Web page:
In May, Community Pharmacy North East London chair Shilpa Shah told The Pharmacist that patients who were eligible for free prescriptions were being sent ‘around the system for no reason’ through CPCS, and suggested that a minor ailments service, funded through community pharmacy, could enable access to over the counter medication without the need for a GP appointment.
Discharge medicines service: requires improvement
In 2020, the government announced a new essential service that pharmacies must deliver: to support patients with medications when they left hospital, under the discharge medicines service (DMS).
But the HSCC expert panel found that the commitment around DMS ‘has not been fully met’, with ‘considerable variation’ in the number of referrals pharmacies receive from hospitals in different areas or trusts.
One reason for this was ‘because IT systems in hospitals are often incompatible with the systems used in community pharmacies’, while incentives for trusts to refer to pharmacies were ‘insufficient to overcome the barriers to uptake’, noted the panel.
The panel also ‘worryingly’ identified ‘little evidence’ about governance of the DMS and processes for ensuring risks and errors are reported, monitored and fed back.
Training and education: requires improvement
NHS England is planning to launch a further three-year programme of education and training for primary care network and community pharmacy professionals, including independent prescribing training for existing pharmacists.
But the panel found ‘significant challenges’ preventing the training from being taken up, including ‘high demand for Designated Prescribing Practitioners (DPPs) to supervise training, high pressure on services leaving little time to dedicate to training and development, and lack of funding to backfill roles when employees are away to undertake training’.
And it was ‘concerned’ about the lack of training planned for community pharmacy professionals beyond just pharmacists, in order to meet future service needs.
Meanwhile, independent prescribing training had ‘highlighted the specific issues of retention in community pharmacy’, the panel found, with pharmacists trained in prescribing then leaving community pharmacy to work in other settings.
Legislative changes around skills mix: inadequate
‘Inadequate’ progress had been made on proposing legislative changes that will allow for better use of the skill mix in pharmacies and enable the clinical integration of pharmacists, the panel found.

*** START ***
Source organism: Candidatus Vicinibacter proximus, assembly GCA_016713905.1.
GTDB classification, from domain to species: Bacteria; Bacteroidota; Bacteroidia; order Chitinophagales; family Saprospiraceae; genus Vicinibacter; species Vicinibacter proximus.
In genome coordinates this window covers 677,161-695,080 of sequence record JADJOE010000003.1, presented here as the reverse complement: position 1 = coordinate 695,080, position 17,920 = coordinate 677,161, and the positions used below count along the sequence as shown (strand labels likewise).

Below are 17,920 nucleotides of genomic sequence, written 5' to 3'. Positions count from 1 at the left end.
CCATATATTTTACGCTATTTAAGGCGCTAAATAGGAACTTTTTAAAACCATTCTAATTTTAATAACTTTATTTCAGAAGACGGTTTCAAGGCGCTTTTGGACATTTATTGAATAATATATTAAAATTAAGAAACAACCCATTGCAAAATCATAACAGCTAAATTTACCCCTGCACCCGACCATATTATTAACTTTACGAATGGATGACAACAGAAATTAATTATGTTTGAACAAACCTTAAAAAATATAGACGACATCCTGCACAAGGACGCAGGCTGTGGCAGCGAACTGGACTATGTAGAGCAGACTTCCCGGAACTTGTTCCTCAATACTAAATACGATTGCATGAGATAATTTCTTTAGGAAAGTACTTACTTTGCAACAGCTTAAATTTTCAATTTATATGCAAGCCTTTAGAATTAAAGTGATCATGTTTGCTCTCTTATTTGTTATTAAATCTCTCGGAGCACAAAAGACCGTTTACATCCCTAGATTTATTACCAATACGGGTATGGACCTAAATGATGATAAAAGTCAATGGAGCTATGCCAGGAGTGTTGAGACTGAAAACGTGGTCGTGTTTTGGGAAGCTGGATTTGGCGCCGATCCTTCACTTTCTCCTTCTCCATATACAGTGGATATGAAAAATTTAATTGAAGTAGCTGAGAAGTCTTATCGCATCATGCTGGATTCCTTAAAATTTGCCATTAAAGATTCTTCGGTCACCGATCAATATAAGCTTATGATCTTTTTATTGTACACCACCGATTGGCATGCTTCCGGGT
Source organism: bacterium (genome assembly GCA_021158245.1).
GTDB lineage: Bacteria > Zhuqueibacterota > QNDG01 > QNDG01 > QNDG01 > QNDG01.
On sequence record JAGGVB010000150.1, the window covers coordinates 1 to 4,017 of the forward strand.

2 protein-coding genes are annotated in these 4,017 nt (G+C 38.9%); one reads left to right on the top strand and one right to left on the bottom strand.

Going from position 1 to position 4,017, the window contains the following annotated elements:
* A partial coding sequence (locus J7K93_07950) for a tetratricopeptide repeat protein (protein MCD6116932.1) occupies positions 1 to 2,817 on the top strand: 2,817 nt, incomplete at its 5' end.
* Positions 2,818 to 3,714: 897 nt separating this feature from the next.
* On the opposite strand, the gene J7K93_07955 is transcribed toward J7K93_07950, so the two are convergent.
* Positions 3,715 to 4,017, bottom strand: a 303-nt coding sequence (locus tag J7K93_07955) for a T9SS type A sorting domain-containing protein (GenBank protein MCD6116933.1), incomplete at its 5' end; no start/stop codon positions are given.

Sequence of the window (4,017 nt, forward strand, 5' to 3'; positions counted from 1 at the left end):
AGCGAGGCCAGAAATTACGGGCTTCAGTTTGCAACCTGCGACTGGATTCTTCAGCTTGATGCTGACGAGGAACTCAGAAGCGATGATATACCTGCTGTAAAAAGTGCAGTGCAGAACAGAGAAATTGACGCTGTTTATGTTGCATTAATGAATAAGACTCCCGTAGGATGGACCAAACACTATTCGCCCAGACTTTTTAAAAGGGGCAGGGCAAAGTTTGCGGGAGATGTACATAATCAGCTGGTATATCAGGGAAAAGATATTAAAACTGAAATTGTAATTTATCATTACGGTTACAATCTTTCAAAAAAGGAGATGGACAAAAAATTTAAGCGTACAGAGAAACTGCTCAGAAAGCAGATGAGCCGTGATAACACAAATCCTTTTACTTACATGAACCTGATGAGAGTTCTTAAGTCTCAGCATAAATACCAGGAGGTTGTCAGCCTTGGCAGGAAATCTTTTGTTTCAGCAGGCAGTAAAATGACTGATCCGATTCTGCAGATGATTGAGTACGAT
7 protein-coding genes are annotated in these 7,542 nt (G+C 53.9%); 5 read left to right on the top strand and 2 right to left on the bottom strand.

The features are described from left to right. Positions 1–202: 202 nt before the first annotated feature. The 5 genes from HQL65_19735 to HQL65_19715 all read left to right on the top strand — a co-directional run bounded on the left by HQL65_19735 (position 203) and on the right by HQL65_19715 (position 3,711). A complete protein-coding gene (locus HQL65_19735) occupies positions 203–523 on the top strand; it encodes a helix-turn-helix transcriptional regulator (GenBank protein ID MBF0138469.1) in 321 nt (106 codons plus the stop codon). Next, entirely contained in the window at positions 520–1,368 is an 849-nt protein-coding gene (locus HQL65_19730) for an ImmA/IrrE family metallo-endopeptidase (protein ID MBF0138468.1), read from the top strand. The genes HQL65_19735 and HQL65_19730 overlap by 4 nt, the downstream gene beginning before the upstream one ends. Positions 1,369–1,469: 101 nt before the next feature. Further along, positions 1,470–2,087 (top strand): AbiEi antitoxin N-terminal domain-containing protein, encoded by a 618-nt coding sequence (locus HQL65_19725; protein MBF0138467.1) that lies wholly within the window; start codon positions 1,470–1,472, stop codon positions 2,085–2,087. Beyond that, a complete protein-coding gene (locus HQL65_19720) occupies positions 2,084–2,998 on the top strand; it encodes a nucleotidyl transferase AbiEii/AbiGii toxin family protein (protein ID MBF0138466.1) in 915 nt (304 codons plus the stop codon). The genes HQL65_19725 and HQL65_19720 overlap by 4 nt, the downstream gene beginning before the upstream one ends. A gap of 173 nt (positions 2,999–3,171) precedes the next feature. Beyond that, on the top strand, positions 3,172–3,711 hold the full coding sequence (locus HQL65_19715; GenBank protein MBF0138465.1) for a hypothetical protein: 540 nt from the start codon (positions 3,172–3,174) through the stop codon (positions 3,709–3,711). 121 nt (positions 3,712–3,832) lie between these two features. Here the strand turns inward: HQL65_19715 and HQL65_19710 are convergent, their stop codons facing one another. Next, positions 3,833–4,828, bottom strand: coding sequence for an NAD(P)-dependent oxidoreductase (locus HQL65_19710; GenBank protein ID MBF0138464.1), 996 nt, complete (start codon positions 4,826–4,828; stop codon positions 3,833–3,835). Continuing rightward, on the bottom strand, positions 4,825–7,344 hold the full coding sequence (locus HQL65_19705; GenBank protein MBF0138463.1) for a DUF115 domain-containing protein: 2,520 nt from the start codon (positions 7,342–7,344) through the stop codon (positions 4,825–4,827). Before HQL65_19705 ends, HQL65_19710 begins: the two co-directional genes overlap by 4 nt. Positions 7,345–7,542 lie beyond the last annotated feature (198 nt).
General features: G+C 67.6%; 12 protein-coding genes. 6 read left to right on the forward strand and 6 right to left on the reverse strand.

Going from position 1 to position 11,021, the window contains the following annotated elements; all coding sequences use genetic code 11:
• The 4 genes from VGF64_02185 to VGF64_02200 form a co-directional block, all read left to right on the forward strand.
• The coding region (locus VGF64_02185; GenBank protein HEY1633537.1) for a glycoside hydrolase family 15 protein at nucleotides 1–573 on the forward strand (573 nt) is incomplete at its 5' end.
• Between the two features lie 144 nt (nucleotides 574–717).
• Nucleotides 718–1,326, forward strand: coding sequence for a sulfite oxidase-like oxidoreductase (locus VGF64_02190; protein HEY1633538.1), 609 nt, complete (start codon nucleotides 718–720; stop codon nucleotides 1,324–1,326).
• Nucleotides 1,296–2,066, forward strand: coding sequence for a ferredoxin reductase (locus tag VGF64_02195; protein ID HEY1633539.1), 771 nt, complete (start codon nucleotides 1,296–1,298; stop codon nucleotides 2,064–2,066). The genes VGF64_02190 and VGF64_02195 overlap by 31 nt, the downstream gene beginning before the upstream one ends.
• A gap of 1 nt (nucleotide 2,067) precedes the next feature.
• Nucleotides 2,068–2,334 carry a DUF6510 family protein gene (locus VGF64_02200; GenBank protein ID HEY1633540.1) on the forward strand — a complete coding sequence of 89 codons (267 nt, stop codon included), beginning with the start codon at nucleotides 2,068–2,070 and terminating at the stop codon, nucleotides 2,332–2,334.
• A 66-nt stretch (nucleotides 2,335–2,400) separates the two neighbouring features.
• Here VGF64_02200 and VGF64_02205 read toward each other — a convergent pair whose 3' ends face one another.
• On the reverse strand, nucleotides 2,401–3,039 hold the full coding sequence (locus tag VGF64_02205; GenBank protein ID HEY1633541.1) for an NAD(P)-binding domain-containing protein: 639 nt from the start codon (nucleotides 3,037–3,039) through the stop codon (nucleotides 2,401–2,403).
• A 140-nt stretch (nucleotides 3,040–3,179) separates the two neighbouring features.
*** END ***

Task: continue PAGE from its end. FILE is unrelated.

And they said that it was ‘challenging’ to monitor progress and to hold the government to account because the legislative changes needed were not clearly set out, with uncertainty in the sector about what to expect and when.
The delay in introducing the legislative changes promised in the CPCF, when pharmacy providers have already begun introducing the services agreed at the same time, ‘risks having a negative impact’, the report said.
And the panel was concerned that the commitment in isolation ‘will not deliver the skill mix it envisions’.
Piloting extended services: Good
As promised, three prevention and detection services have been piloted through the Pharmacy Integration Fund (PhIF) and subsequently rolled out through the CPCF, the panel found.
But while funding and infrastructure for pilots was ‘adequate’, the panel was concerned that adding services to the global sum budget ‘“dilutes” the global sum and reduces the payments available for dispensing’.
And it said that it was difficult to demonstrate the positive impact of these pilots on patients as evaluations were not readily available.
A Department of Health and Social Care spokesperson commented that since the period covered by the report, it had announced ‘£645m of funding as part of the Primary Care Recovery Plan and thousands more training places as part of the [NHS] Long Term Workforce Plan, on top of the £2.6bn we provide every year to the sector’.
‘This will further bolster the role of community pharmacies to supply prescription-only medicines for seven common conditions without the patient needing need to see a GP, alongside supporting more blood pressure checks and oral contraception consultations,’ they added.